I have lived in many parts of Turtle Island:
- Pauquunaukit (Wampanoag)
- Carrizo/Comecrudo & Coahuiltecan
- Hohokam, O'odham, Sobaipuri, Tohono O'odham (Papago)
- Adena, Hopewell, Miami, Shawandasse Tula (Shawanwaki/Shawnee), Wazhazhe Manzhan (Osage)
- Kaw (Kansa), Kiikaapoi (Kickapoo), Očeti Sakówin (Sioux), Wazhazhe Manzhan (Osage)
- Nacotchtank (Anacostan), Piscataway
These are the original inhabitants of all of the places I have resided in the United States, known by their current names (in reverse order of my time residing in each):
- Bridgewater and Fairhaven, Massachusetts
- Pharr, Texas
- Tucson, Arizona
- Oxford, Ohio
- Catonsville and Annapolis, Maryland
- Kansas City, Missouri
- Nokesville, Chantilly, and Herndon, Virginia
- Washington, District.of Columbia
I highlighted in blue the names that were familiar to me at the time I lived in some of the places. As a non-indigenous resident of Massachusetts, Ohio, and Arizona, I have been aware of some but not all of the indigenous people of those places. In Arizona, I had occasional indirect contact with Tohono O'odham people during ceremonies, including one to which the public was invited on their reservation land and another that was an ecumenical service at my church there. In Massachusetts, I have had the privilege of much more direct contact and friendship with Wampanoag neighbors and colleagues.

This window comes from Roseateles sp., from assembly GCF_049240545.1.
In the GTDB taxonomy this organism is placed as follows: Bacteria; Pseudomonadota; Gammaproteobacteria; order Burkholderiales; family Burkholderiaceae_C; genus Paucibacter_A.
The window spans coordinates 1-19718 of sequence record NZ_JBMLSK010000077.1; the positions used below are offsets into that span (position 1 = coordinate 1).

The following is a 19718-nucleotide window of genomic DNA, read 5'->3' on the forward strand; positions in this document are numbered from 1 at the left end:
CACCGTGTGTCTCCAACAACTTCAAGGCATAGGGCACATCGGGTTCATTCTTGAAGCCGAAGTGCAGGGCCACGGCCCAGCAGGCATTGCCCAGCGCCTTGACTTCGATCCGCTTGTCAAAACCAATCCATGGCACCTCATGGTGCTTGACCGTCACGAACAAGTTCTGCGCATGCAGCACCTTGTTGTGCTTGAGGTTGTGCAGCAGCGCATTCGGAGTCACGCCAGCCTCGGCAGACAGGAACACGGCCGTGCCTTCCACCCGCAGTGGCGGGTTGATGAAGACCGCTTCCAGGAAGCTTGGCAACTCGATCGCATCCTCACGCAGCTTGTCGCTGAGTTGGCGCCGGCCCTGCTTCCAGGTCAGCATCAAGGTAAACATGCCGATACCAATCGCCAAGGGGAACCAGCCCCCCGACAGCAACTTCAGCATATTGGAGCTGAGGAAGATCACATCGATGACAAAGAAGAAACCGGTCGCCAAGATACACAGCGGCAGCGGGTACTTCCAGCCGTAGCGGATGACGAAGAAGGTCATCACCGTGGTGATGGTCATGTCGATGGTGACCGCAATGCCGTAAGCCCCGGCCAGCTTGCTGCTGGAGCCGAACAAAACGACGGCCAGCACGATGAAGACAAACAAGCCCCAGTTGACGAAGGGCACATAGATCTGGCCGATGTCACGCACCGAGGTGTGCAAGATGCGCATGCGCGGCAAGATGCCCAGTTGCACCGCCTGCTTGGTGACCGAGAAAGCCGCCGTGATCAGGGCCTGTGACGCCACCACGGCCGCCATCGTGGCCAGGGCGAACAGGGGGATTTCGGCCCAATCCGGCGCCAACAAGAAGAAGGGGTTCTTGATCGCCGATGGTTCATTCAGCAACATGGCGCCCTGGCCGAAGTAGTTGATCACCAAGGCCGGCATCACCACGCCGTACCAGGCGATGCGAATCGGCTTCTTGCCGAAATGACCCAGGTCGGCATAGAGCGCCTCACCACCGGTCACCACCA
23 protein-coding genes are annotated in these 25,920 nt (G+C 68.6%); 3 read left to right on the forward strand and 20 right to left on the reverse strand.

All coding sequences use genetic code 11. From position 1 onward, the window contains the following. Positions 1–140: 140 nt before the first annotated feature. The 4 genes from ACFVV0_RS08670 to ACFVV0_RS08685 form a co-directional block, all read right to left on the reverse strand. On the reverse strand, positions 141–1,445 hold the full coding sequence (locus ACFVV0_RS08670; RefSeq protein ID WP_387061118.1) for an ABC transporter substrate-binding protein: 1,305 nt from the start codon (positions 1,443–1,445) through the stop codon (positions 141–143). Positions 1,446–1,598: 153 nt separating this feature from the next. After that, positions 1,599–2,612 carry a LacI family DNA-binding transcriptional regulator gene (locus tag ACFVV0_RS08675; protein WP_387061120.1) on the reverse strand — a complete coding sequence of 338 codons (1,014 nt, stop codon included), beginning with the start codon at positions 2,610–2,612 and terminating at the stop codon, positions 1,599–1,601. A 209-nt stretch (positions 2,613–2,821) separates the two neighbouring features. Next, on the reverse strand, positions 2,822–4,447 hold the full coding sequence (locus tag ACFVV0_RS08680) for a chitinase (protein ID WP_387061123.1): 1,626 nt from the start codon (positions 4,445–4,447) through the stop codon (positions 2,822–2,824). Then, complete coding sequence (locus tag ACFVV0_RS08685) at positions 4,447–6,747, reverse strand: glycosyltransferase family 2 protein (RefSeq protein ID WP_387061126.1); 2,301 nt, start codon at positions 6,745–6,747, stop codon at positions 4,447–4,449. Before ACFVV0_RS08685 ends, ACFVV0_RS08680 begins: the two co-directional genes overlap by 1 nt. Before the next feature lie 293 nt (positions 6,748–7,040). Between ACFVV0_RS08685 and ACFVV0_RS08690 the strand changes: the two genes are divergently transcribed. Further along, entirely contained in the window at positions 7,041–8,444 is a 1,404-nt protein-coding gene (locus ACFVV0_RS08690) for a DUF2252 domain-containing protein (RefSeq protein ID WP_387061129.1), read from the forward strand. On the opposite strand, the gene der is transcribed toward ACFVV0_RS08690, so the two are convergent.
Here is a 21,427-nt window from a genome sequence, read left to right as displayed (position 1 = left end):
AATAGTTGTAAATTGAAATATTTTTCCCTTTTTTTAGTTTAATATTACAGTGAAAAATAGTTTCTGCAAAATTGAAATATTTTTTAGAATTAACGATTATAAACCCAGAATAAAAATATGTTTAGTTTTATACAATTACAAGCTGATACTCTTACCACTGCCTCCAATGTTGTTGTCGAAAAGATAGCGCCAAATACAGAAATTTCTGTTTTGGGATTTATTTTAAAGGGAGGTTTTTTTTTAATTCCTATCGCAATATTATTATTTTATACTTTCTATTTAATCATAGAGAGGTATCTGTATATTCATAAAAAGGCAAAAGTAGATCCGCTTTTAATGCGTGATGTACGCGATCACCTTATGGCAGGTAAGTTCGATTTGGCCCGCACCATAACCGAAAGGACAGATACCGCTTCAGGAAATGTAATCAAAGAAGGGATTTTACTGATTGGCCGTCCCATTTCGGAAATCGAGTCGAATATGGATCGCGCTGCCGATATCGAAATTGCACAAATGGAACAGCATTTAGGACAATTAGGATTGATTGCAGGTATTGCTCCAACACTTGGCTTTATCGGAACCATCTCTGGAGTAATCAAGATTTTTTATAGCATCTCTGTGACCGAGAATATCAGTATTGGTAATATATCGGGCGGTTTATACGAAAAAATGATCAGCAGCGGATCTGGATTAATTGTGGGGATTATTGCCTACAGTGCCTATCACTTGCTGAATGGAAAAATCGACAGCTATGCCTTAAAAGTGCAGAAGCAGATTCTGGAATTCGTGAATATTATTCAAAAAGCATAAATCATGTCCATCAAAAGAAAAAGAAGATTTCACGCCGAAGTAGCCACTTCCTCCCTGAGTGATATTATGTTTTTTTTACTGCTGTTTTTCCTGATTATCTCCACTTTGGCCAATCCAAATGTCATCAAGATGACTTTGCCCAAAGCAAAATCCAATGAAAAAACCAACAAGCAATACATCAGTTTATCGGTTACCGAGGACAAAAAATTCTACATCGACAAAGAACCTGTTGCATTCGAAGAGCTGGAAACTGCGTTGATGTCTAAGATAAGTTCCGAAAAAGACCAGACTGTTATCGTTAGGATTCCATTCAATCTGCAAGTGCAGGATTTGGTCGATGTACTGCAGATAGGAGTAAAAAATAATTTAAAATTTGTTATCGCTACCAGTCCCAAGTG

Sachem Rock in what is now West Bridgewater, Massachusetts
In Ohio, the university I attended and the lake where I did my master's thesis were named for the Miami people, but the people themselves had long ago been forcibly removed to Florida (not to the part where the relatively new city by that name is located) and then to reservations elsewhere. To its shame, the university used a slur for its team names, and alumni who will not accept the new Redhawks name can still find the old logo in online stores.
I notice two things about the geography of the indigenous land uses. First,
I found the names of indigenous people associated with each of my homes by sending the common names by text to 907-312-5085. More information, caveats, and a Facebook Messenger option are posted on the Land Acknowledgement page established by Code for Anchorage (Dena'ina Elnena).
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